Rule history and versioning (part 2)
This column is one in a series that will provide the reader with best practices on using or choosing a rules engine. The following topics will be discussed in future columns:
- magic values
- rule templates
- rule on/off
- exception handling
- what to do procedural, when to do rules
- local variables in rules
- arrays and chaining
- forward chaining over multiple instances
- backward or forward chaining?
The target audience for this series is typically the user of a rule engine, i.e., a programmer or someone with programming skills. All coding examples should be read as pseudo-code and should be easily translated to a specific target syntax for a rule engine that supports backward and forward chaining in an object-oriented environment.
Today we continue our discussion on how to deal with rule versioning and rule history in a declarative way. In our last column we described the characteristics of the rule history and versioning problem; we discussed an example and a simple solution. The disadvantage of the proposed solution is that the performance may decrease if a lot of rules are subject to rule versioning. The advantage of the proposed solution is that it is declarative and uses the rule engine as much as possible, which allows us to use automatic verification techniques.
In this column an alternative approach is discussed. We will discuss a solution to the rule versioning problem in which the advantages of the previous solution are (as much as possible) the same but the solution is more efficient.
From now on the term ‘rule versioning’ will be used to denote rule versioning and history.
Solving the rule versioning problem in an efficient way
The inefficiency in the first proposed solution can be apparent when you have a lot of historic rules that are not applicable in a particular period due to rule versioning. The inference engine needs to evaluate in this situation a lot of rules that are not applicable. To solve this problem we will divide the task in two sub-tasks:
- First we are going to evaluate rules that post the rules that should be evaluated for a given task, situation, or event.
- Then we perform the task itself.
We will illustrate the approach with our previous example. The rules deriving the markdate do not change:
rulesetmarkdate()ifrule markdate — normal case
ifrule markdate — recalculation case
Based on the markdate we create rules that decide what rules to post:
rulesetpostrules()ifrule 1 — version 1
ifrule 1 — version 2
PostRuleExampleRule1-v1, PostRuleExampleRule1-v2 and PostGeneralRules are rule sets. In this example each rule set consists of one rule. PostRuleExampleRule1-v1 contains the rule ExampleRule1 version 1. PostRuleExampleRule1-v2 contains the rule ExampleRule1 version 2. PostGeneralRules contains the rule ExampleRule 2.
Preferably we group rules in rule sets that should be active in the same period. The Boolean attribute ‘PostRules’ is used as goal in the backward chain process. Since a backward chain process stops when the goal is derived this assumes that one rule concludes the exhaustive set of applicable rules! In the example this constraint forces us to post the ruleset “PostGeneralRules” in the conclusion of both rules.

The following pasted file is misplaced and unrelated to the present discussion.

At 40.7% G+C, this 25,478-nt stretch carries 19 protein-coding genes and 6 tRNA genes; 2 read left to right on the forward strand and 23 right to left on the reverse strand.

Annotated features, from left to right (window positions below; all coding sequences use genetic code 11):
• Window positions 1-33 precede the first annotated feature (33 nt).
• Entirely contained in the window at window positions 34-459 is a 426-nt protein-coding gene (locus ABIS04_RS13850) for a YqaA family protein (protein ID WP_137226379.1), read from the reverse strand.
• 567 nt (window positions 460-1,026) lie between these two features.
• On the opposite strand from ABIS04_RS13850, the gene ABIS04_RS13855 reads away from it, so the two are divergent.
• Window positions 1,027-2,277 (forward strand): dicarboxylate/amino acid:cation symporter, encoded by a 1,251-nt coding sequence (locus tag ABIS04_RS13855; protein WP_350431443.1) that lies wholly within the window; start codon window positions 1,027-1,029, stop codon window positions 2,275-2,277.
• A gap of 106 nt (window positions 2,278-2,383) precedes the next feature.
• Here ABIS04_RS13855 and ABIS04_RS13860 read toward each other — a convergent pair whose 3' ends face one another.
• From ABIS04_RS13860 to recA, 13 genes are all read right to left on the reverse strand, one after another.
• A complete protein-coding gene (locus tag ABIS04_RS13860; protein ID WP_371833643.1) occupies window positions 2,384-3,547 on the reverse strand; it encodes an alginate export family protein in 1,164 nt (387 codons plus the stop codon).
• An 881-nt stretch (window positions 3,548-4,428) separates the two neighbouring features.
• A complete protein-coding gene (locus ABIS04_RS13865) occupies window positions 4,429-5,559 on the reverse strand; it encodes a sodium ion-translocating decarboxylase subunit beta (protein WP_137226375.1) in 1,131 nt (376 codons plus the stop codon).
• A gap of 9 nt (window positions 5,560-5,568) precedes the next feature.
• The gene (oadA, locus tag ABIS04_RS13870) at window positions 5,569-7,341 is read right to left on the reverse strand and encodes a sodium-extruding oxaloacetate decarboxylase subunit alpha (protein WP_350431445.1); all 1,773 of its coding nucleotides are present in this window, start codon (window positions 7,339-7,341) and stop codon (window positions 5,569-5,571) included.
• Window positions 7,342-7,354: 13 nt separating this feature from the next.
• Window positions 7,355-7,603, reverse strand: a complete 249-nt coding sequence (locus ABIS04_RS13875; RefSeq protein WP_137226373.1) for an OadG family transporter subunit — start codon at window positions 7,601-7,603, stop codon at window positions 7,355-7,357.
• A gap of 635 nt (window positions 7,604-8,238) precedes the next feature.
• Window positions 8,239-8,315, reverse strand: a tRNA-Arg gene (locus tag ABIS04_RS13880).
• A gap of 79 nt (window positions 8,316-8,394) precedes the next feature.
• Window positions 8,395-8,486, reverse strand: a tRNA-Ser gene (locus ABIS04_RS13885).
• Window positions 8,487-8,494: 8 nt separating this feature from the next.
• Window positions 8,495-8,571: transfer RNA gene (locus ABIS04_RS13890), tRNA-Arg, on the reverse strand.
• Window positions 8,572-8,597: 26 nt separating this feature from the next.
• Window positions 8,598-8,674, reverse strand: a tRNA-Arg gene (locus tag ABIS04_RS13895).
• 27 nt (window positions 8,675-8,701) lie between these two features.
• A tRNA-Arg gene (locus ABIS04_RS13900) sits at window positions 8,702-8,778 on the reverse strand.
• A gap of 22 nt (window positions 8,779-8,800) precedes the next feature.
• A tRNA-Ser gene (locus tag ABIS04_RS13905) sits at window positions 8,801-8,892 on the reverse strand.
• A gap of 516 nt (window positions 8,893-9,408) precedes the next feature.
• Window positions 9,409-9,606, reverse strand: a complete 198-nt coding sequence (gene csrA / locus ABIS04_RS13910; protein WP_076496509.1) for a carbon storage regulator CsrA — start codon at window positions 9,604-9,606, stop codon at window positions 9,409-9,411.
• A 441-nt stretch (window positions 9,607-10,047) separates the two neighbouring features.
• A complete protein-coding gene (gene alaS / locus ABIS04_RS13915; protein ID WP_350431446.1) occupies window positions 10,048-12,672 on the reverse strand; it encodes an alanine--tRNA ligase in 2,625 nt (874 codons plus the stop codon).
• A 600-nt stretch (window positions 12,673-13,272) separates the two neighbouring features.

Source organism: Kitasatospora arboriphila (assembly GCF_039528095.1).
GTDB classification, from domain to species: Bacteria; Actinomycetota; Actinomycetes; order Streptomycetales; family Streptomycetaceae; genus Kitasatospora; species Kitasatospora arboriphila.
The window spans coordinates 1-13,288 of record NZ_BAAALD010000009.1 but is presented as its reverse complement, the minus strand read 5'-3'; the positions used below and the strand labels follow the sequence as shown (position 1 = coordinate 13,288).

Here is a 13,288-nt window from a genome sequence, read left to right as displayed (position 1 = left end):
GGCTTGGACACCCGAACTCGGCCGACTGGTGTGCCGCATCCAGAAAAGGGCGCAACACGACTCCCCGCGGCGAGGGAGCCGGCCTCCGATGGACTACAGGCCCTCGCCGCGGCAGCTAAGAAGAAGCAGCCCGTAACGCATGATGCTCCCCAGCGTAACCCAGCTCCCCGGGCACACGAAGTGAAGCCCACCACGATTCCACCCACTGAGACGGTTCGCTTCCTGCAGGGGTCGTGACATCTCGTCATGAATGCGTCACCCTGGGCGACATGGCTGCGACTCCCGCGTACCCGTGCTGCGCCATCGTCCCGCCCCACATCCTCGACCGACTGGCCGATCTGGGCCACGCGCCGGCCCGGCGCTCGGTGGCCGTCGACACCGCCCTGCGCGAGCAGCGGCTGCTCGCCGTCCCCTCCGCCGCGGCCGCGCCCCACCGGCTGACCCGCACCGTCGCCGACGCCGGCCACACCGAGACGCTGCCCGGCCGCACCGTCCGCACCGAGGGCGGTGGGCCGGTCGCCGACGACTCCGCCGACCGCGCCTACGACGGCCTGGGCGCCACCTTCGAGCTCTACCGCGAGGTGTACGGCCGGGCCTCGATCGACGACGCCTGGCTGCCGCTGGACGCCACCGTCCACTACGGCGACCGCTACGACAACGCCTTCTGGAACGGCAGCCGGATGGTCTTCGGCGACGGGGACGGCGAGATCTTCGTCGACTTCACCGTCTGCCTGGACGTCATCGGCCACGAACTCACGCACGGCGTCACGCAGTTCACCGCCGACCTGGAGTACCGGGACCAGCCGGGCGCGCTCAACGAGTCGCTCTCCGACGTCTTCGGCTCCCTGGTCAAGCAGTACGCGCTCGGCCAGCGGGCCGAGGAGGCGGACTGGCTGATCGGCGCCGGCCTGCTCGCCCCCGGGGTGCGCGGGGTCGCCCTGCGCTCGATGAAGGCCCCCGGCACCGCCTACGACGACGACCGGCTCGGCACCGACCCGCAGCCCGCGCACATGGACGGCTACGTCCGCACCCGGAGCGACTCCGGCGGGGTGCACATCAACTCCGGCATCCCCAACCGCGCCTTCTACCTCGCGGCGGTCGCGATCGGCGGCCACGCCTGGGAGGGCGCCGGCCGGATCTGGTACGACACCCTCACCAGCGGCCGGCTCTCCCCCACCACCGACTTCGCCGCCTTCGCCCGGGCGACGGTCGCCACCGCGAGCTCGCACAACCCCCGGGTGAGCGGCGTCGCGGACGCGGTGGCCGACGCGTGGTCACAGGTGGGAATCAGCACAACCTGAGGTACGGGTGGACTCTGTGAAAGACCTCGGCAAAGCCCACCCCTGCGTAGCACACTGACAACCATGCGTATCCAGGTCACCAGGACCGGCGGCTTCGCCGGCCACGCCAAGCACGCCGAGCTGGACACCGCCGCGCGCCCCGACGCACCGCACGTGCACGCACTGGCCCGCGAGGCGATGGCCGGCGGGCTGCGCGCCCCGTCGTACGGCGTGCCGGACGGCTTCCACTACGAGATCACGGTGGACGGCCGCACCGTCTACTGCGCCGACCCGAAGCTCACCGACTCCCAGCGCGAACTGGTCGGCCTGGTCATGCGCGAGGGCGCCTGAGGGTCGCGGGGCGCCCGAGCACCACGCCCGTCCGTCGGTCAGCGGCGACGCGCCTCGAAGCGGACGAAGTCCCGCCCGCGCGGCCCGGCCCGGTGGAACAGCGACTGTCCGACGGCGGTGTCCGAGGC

When we perform the task we first evaluate the rules that post the applicable rules. We can do this with a backward chain on the attribute “PostRules” statement. After that we will perform the task (in our previous example in a backward chain mode).
var postedrules is list of string
The statements ‘PostedRules = EngineGetRules(EngineGetCurrent)’ and ‘DisableRules(PostedRules)’ are introduced to improve the efficiency in the second backward chaining process. The rules in the rule sets ‘RuleSetMarkDate’ and ‘RuleSetPostRules’ are no longer needed and can therefore be disabled.
In some rule engines you can write a method that disables rules while you continue using the same rule engine instance. If that is not possible you can restart your rule engine with the posted rules.
The method EngineGetRules provides you with all rules that are ‘known and enabled’ by the rule engine. A handle to the active rule engine instance is given by the method EngineGetCurrent. The method DisableRules can be implemented as follows:
disablerules(in rules: list of integer)
var r is integer
for rules, r
The method EngineRuleEnable should be provided by your rule engine API.
The disadvantage of this solution is in the maintainability of the rule set ‘RulesetPostRules’. This rule set will contain a lot of redundancy and a lot of rules when there is little overlap in the applicability period of rules. The disadvantage will be shown with two diagrams:
In situation 1 the RuleSetPostRules will consist of two rules:
|example rule situation 1
where PostRulesVersion1 is a ruleset containing rule 1 — v1 and rule 2 — v1.
|example rule situation 1
where PostRulesVersion1 is a ruleset containing rule 1 — v2 and rule 2 — v2.
In situation 2 the RuleSetPostRules will contain four rules, one for each rule end-date period:
|example rules situation 2
if markdate > 25–11–2002 and markdate < 28–11–2002
In the next column we will continue our discussion of the rule versioning issue and discuss a solution that is most advanced. If you are lucky your rule engine already supports this solution.
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This article was originally published by BRCommunity (link).
 Silvie Spreeuwenberg, “Rule History and Versioning (Part 1),” Business Rules Journal, Vol. 8, No. 11 (Nov. 2007), URL: http://www.BRCommunity.com/a2007/b375.html